2011 San Francisco 49ers: The First Year of a 3-Year Plan

Vincent Frank@VincentFrankNFLCorrespondent IAugust 31, 2011

I don’t blame many San Francisco 49ers fans who were growing increasingly impatient after unheralded and unknown names were rattled off to the team during April’s NFL Draft.

Nor do I blame those who didn’t understand why the 49ers were not being aggressive during the early stages of the free-agency period following the lockout.

Patience isn’t a good thing to ask from a fanbase that has seen continual losing for the better part of the last decade. American society is based on the “right now," not the “right later,” We tend to look for thrills immediately rather than looking at the larger picture. The credit crunch is a prime example of this.

Bring football into the equation, and this impatience is magnified to a greater extent. Many fans spend thousands a year on tickets, merchandise, the NFL package etc…

Does it make sense for billionaires and millionaires who are making a profit to ask us to be patient? Not really.

But good NFL teams are not built overnight. It takes time to build winners and to get the right mix of talent on a given team.

The San Francisco 49ers are no different.

After eight years of futility, the San Francisco 49ers “brain-trust” decided it was, once again, time to start over. Mike Singletary and most of his coaching staff was fired, and the roster was overhauled, to an extent.

In comes a first-year NFL head coach, Jim Harbaugh, who had led the Stanford Cardinal out of the abyss of the Pac-10 to the Orange Bowl last season. The former NFL quarterback brought with him a wide array of talented yet experienced coaches.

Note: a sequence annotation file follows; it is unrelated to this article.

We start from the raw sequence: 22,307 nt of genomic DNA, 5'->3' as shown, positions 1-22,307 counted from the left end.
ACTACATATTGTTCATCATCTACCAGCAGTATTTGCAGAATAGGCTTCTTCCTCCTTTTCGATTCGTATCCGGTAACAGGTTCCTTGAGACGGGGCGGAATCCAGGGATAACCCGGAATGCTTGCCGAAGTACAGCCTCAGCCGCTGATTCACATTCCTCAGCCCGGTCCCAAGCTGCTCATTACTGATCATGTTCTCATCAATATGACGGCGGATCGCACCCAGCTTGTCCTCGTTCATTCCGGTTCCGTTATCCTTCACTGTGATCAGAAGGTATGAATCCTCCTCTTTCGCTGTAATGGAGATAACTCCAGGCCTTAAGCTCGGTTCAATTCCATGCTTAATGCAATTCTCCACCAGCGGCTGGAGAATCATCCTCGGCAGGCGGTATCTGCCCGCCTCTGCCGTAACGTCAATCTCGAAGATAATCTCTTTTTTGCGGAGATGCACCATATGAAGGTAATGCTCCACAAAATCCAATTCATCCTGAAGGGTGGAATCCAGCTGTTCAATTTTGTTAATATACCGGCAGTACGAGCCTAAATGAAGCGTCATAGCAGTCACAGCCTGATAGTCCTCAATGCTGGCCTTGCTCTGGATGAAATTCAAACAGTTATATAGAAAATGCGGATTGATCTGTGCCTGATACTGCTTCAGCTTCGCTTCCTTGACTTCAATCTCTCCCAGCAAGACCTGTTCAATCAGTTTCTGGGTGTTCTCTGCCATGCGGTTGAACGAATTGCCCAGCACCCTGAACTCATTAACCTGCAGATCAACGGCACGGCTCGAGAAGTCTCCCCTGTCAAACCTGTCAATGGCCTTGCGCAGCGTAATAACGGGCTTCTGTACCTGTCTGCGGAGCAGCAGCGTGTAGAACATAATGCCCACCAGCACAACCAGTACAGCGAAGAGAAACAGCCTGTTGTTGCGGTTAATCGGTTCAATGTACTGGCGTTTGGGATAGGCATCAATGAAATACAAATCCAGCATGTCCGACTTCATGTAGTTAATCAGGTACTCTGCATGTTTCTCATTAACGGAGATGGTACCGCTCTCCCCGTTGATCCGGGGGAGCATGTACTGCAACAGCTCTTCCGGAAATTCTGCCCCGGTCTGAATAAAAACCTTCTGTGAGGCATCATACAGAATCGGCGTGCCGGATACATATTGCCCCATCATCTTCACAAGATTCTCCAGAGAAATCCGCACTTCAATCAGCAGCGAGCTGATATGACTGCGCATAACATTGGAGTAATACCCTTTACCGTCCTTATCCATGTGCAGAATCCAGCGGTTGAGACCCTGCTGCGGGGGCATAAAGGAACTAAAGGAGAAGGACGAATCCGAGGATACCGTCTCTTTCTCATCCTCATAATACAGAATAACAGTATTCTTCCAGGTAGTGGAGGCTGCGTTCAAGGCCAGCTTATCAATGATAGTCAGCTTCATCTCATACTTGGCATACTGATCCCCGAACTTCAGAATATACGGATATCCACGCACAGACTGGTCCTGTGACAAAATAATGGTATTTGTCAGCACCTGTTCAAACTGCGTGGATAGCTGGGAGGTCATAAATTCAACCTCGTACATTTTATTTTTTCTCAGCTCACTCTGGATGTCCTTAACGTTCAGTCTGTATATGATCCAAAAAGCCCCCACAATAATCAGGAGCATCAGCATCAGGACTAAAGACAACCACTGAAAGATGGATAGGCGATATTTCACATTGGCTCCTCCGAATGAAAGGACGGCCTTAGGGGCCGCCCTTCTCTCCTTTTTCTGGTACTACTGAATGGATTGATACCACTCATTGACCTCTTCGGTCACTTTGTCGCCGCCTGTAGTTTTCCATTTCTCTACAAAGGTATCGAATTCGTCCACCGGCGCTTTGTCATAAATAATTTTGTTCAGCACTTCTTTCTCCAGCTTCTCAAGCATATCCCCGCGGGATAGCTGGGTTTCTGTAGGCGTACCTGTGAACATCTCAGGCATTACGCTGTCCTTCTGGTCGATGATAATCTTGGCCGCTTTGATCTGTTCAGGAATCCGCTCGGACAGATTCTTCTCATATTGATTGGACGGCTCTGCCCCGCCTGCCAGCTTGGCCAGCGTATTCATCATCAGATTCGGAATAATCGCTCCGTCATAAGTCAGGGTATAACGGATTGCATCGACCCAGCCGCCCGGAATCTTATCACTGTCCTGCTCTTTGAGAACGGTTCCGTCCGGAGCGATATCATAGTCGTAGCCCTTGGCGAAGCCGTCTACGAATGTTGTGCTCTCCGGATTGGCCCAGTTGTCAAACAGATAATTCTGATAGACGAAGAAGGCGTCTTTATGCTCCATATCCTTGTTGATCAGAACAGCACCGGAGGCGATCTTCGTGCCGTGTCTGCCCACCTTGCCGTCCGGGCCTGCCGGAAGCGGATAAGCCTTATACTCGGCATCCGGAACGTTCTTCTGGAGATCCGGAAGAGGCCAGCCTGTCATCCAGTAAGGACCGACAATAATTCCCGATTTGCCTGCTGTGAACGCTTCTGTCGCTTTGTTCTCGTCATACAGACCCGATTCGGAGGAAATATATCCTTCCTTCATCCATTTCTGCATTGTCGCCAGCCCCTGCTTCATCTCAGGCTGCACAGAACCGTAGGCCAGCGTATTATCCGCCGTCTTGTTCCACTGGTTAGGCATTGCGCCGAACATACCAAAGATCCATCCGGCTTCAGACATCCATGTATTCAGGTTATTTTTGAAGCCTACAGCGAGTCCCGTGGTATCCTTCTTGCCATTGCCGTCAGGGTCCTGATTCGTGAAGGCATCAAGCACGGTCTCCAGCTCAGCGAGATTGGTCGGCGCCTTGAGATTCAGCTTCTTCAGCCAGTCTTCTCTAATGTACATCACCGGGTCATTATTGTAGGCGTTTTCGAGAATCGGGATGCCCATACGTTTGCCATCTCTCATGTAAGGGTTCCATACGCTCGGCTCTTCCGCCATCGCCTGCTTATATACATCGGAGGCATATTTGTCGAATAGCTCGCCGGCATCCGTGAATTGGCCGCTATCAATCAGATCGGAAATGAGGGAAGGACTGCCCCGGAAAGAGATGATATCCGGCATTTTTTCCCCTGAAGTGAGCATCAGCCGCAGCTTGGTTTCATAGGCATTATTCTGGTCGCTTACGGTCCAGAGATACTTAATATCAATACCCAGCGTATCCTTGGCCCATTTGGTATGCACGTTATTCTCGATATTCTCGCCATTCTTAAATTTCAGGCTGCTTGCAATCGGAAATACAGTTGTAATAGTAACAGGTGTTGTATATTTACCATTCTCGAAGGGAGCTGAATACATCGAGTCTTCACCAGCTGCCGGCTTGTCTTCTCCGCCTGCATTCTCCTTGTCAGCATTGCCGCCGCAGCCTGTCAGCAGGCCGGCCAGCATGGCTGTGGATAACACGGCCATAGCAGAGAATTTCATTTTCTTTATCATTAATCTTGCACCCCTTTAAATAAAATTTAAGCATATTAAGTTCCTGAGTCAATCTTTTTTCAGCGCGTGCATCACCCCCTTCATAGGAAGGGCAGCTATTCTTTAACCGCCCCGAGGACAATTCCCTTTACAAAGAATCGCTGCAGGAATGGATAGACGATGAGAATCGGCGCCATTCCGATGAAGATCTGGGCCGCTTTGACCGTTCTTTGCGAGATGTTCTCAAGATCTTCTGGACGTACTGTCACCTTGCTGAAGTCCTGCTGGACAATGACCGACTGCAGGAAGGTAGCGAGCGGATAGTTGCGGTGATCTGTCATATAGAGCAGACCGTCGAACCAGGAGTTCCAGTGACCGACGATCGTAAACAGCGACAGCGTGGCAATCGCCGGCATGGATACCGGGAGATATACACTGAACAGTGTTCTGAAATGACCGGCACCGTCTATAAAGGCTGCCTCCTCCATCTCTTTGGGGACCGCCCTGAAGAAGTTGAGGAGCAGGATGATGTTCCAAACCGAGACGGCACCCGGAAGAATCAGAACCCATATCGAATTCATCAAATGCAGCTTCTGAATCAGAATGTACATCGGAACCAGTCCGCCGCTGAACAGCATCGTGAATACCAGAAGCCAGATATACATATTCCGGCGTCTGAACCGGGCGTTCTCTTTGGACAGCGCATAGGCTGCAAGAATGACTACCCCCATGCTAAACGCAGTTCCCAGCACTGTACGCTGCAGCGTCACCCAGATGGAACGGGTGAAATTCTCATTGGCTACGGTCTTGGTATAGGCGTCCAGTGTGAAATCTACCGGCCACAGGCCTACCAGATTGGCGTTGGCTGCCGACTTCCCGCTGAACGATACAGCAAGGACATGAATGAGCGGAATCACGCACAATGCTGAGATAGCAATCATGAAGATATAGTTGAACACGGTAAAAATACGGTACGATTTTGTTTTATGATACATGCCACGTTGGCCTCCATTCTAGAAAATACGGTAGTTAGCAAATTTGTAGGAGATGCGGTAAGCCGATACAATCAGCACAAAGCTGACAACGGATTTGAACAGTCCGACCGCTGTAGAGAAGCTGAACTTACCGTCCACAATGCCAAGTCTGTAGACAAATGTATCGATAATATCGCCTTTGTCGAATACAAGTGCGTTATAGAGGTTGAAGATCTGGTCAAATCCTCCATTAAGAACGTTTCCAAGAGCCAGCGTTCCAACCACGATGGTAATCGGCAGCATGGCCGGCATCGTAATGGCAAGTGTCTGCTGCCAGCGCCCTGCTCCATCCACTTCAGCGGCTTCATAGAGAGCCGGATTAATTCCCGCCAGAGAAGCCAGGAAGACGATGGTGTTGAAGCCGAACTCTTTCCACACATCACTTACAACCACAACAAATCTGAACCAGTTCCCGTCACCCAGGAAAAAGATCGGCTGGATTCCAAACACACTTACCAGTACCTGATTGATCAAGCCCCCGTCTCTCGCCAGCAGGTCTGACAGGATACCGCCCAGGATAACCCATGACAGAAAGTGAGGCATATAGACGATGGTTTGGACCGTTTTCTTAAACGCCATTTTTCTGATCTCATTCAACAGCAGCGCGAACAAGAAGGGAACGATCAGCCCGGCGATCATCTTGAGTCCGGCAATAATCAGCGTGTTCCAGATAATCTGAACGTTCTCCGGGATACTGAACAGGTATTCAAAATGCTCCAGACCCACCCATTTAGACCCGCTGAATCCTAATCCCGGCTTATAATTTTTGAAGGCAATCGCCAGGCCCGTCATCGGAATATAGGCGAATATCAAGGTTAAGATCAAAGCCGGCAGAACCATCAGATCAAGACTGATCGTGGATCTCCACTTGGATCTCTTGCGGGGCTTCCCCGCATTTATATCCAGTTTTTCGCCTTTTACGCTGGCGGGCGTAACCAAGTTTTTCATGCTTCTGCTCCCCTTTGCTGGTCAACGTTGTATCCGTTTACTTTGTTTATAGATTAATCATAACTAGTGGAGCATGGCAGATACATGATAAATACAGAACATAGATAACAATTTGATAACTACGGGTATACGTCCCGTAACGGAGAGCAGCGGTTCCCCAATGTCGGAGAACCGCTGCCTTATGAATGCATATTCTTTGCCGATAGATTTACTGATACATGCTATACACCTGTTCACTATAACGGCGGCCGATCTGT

But, once again, the San Francisco 49ers were asking us to be patient

This patience seemed to have worn thin as the lockout continued for months, and the only news that came from 4949 Centennial Boulevard was a draft that had a lot of skeptics puzzled. The 49ers passed on cornerback Prince Amukamara with the seventh pick of the draft to select a relatively unknown speed rusher, Aldon Smith. To many, this didn’t make much sense.

Why pass on one of the best players at a need position for a young player who promised to be somewhat of a project?

Simply put, one player had more upside than the other.

But the San Francisco 49ers seemed to have gotten the best of the two in regards to Smith. He has surprised many people with pro-ready pass rush moves and has contributed a great deal during the 49ers first three preseason games.

Then the San Francisco 49ers traded up in the second round and drafted Colin Kaepernick from Nevada. It made a lot of sense to followers of the franchise. But impatience has since befallen the 49er fanbase in regards to the rookie quarterback.

He has struggled a great deal over the first three preseason games. While this was expected, fans just couldn’t stand to see another 49er quarterback going through growing pains.

The harsh reality is that Kaepernick will not be ready to start this season and may not be fully pro-ready until the 2013 season. Once again, the 49er front office is asking for patience.

But taking a patient approach makes more sense than throwing a raw quarterback to the wolves behind an underperforming offensive line.

We saw what that did to Alex Smith during his rookie season

The three-year approach means waiting for Kaepernick to be ready before throwing him into difficult NFL situations.

The rest of the 49ers draft went by and they did pick up two extremely talented players at need positions: running back Kendall Hunter and cornerback Chris Culliver. Both have shown tremendous upside during the preseason and will contribute to the team immediately.